Use this statement to insert constant values as well as the result of a subquery in a table.
- You need to have the system privilege INSERT ANY TABLE, object privilege INSERT on the table or its schema, or the table belongs to the current user or one of the user roles.
- To insert the result of a subquery, you need to have the appropriate SELECT rights for the objects referenced in the subquery.
- The number of target columns of the target table must match the number of constants or the number of SELECT columns in a subquery. Otherwise, an exception is thrown.
- If only a definite number of target columns (<column_list>) are specified for the target table, the entries of the remaining columns will be filled automatically. For identity columns, a monotonically increasing number is generated, and for columns, with default values, their respective default value is used. For all other columns, the value NULL is inserted.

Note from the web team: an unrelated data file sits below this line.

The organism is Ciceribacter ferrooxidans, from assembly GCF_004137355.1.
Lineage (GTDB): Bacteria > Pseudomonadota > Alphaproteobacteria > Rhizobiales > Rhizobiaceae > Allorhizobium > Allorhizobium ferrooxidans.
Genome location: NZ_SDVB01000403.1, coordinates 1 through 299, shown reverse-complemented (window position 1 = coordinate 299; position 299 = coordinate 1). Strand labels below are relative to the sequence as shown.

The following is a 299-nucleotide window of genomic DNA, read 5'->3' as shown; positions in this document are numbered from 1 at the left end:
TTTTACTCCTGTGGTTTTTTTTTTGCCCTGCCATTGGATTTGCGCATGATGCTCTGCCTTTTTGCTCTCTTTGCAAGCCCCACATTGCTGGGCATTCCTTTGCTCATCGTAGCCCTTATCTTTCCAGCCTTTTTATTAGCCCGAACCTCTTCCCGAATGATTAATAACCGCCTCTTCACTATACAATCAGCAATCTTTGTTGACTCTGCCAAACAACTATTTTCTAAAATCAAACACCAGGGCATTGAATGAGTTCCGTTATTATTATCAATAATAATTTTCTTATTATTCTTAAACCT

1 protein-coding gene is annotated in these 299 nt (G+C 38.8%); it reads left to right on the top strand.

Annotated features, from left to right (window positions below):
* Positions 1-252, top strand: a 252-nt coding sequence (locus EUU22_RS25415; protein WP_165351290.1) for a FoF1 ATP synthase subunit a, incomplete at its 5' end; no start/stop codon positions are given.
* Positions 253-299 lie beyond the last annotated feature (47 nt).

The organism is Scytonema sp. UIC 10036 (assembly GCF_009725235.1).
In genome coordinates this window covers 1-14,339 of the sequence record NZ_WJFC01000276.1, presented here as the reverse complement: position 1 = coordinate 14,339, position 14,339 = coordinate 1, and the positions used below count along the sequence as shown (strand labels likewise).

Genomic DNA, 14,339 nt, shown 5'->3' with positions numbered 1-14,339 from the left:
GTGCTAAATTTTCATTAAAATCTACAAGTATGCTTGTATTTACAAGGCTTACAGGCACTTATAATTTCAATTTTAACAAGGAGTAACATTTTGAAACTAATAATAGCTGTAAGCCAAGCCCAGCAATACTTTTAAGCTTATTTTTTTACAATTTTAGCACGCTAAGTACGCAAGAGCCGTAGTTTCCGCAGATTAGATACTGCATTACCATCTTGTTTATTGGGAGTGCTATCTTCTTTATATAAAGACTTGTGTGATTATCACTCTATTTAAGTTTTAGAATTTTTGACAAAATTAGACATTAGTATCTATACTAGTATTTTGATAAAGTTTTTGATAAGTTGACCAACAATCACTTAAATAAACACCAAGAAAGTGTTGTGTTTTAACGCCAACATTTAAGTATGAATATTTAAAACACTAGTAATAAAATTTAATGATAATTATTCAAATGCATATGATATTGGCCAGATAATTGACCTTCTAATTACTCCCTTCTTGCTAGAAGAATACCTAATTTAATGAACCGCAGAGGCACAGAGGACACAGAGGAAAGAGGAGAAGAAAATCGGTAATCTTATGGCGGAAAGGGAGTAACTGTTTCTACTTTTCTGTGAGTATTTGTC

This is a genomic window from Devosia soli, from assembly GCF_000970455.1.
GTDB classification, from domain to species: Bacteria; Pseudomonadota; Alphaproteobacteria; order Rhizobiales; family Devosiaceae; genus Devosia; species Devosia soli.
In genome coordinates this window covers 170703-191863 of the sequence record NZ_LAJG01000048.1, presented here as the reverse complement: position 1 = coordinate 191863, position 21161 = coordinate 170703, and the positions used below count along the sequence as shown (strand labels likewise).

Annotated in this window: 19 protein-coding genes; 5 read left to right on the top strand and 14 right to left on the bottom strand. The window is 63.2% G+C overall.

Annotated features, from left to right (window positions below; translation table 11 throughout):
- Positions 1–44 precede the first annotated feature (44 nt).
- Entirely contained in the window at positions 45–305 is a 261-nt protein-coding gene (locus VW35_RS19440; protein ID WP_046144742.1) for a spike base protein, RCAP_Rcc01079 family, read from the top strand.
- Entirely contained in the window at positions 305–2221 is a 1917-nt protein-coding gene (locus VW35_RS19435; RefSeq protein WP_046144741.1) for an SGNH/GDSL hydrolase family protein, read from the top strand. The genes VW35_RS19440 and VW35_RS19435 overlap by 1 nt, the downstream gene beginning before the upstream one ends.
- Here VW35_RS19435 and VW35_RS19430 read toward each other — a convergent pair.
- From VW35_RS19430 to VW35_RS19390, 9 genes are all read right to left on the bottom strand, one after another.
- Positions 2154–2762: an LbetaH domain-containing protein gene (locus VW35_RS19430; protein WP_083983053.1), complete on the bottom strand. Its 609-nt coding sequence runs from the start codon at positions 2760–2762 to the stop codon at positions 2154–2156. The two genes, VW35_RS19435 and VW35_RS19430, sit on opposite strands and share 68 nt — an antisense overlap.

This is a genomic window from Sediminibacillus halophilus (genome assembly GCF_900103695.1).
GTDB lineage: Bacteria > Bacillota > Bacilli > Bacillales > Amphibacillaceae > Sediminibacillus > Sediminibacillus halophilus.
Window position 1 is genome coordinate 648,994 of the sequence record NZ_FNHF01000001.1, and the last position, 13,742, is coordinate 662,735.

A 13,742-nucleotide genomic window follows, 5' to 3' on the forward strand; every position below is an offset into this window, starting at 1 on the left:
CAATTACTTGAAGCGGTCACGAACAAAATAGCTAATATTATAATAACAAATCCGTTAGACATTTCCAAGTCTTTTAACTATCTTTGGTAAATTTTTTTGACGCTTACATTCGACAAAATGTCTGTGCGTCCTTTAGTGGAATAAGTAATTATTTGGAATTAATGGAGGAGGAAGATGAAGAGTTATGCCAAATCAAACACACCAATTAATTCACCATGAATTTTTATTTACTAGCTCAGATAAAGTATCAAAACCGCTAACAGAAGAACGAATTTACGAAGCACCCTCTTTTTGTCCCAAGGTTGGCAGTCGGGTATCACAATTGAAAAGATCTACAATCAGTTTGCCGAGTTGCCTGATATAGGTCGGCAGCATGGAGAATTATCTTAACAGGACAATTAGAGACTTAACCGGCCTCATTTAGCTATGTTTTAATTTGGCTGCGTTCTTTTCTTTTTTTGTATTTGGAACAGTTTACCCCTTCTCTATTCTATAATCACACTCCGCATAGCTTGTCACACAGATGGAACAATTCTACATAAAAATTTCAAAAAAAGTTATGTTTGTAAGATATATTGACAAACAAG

- If for INSERT INTO t VALUES the 'value' DEFAULT is specified for a column, then the behavior is the same as the implicit insert for unspecified columns.
- INSERT INTO t DEFAULT VALUES has the same behavior as if you would specify the literal DEFAULT for each column.
- For information on default values, refer to Default Values section. For information on identity columns, refer to the Identity Columns section.
- For information on the syntax of subqueries, refer to the SELECT statement section under Query Language (DQL).
INSERT INTO t VALUES (1, 2.34, 'abc'); INSERT INTO t VALUES (2, 1.56, 'ghi'), (3, 5.92, 'pqr'); INSERT INTO t VALUES (4, DEFAULT, 'xyz'); INSERT INTO t (i,k) SELECT * FROM u; INSERT INTO t (i) SELECT max(j) FROM u; INSERT INTO t DEFAULT VALUES;